Donald TrumpDonald TrumpEx-CIA analyst resigns rather than serve Trump administration Matt Schlapp op-ed: Challenges, controversy won't stop CPAC 2017 Anti-Trump protests swell outside Parliament during debate on official visit MORE said Friday it was time for Speaker John BoehnerJohn BoehnerFormer House leader Bob Michel, a person and politician for the ages Former House GOP leader Bob Michel dies at 93 Keystone pipeline builder signs lobbyist MORE to go because he didn’t fight hard enough for conservative principles.

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Mobbed by reporters outside the main ballroom at the Omni Shoreham Hotel in Washington ahead of his speech to the Values Voters Summit, the front-runner for the 2016 GOP nomination said BoehnerJohn BoehnerFormer House leader Bob Michel, a person and politician for the ages Former House GOP leader Bob Michel dies at 93 Keystone pipeline builder signs lobbyist MORE’s announced resignation was “a good thing.”

“I think it’s time, it’s a good thing,” Trump said. “Someone else will come in and maybe they’ll have a tougher attitude.”

Asked by The Hill if Boehner fought sufficiently for conservative principles, Trump responded: “No, he didn’t. Not enough.”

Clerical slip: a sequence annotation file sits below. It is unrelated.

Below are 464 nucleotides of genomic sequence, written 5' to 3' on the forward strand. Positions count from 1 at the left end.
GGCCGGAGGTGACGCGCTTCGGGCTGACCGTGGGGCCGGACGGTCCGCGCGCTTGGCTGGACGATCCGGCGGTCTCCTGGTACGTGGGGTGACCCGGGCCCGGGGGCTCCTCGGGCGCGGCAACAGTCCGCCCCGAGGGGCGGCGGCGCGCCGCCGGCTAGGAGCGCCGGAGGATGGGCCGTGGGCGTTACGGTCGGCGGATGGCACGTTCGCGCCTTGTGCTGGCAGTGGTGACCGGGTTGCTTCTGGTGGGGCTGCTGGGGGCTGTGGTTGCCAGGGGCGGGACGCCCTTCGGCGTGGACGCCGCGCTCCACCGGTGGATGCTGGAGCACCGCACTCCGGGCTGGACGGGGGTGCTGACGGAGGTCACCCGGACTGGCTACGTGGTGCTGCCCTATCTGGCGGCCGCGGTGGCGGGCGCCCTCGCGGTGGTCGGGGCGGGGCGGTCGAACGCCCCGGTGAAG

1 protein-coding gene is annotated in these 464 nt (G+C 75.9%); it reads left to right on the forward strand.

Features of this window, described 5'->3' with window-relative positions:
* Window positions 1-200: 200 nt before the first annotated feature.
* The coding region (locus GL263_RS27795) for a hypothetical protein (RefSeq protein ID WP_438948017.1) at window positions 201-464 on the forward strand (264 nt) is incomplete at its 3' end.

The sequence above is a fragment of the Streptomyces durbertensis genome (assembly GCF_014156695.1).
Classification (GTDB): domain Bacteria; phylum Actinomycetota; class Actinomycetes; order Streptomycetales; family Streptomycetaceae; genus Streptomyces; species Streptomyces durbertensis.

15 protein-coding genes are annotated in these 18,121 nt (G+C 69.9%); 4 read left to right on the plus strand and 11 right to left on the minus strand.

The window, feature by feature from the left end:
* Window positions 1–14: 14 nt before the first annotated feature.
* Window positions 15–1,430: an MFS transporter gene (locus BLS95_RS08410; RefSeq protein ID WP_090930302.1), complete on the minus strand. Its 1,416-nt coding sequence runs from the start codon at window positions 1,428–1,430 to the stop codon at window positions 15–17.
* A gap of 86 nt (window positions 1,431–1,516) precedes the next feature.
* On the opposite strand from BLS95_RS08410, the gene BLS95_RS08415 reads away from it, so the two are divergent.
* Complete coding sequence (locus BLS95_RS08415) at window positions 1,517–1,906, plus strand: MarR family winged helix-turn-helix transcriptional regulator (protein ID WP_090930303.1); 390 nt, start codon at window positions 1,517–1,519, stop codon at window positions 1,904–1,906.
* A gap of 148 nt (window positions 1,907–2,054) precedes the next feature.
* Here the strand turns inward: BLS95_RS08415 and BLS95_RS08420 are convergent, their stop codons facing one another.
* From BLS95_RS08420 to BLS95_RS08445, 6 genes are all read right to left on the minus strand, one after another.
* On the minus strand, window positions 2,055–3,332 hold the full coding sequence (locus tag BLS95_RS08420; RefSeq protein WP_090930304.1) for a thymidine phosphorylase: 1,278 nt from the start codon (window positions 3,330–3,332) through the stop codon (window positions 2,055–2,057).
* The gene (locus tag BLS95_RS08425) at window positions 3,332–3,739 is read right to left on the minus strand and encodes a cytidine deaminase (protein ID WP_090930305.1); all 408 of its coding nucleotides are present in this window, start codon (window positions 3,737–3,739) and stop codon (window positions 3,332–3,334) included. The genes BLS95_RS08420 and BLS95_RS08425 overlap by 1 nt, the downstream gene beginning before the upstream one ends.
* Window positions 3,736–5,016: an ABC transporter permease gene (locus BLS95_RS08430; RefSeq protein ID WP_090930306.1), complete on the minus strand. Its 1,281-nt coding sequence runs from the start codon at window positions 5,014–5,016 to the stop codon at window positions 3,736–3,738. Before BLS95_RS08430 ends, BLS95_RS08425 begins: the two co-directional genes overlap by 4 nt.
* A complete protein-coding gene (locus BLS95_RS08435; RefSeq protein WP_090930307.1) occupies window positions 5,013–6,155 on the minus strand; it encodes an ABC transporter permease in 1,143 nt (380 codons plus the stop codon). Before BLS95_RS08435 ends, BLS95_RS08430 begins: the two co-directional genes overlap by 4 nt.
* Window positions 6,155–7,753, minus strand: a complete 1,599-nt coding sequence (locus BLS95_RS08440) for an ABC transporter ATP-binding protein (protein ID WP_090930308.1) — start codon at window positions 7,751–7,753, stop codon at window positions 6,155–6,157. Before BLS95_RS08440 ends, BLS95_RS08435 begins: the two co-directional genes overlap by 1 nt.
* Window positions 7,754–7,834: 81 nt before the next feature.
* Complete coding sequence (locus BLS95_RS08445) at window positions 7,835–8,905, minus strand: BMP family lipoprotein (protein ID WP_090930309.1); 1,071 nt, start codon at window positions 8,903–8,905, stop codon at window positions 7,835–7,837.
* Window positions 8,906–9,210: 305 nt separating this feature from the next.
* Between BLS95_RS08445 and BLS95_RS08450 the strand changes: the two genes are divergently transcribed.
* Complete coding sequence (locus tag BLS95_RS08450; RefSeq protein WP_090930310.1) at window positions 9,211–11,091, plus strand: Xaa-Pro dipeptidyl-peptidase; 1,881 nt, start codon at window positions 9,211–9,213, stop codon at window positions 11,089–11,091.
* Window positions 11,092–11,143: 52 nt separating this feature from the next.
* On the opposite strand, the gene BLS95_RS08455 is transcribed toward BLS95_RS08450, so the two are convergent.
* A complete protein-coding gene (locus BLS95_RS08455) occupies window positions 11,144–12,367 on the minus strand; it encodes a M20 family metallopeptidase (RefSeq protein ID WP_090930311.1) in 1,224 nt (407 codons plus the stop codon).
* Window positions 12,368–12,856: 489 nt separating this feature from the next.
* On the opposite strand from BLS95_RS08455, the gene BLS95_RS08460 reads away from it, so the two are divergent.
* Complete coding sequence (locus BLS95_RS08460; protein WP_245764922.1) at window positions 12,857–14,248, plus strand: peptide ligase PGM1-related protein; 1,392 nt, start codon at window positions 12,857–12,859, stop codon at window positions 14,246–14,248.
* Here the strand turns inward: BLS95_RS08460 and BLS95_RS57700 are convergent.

"I don't think he's a conservative," the celebrity real estate tycoon said of Boehner.

“I think it’s time for him [to move on] and the party and everybody,” Trump added.

Asked whether he had preference for Boehner's replacement, Trump said he did not but that he believes there are some good contenders.

Boehner has become a punching bag for Republicans at the conservative Values Voters Summit. Many of the attendees learned of the news for the first time from Florida Sen. Marco RubioMarco RubioGOP loses top Senate contenders How does placing sanctions on Russia help America? Republicans play clean up on Trump's foreign policy MORE, another presidenital hopeful, who was one of the first speakers of the day. The ballroom erupted in a standing ovation at the announcement.

—Jonathan Swan contributed.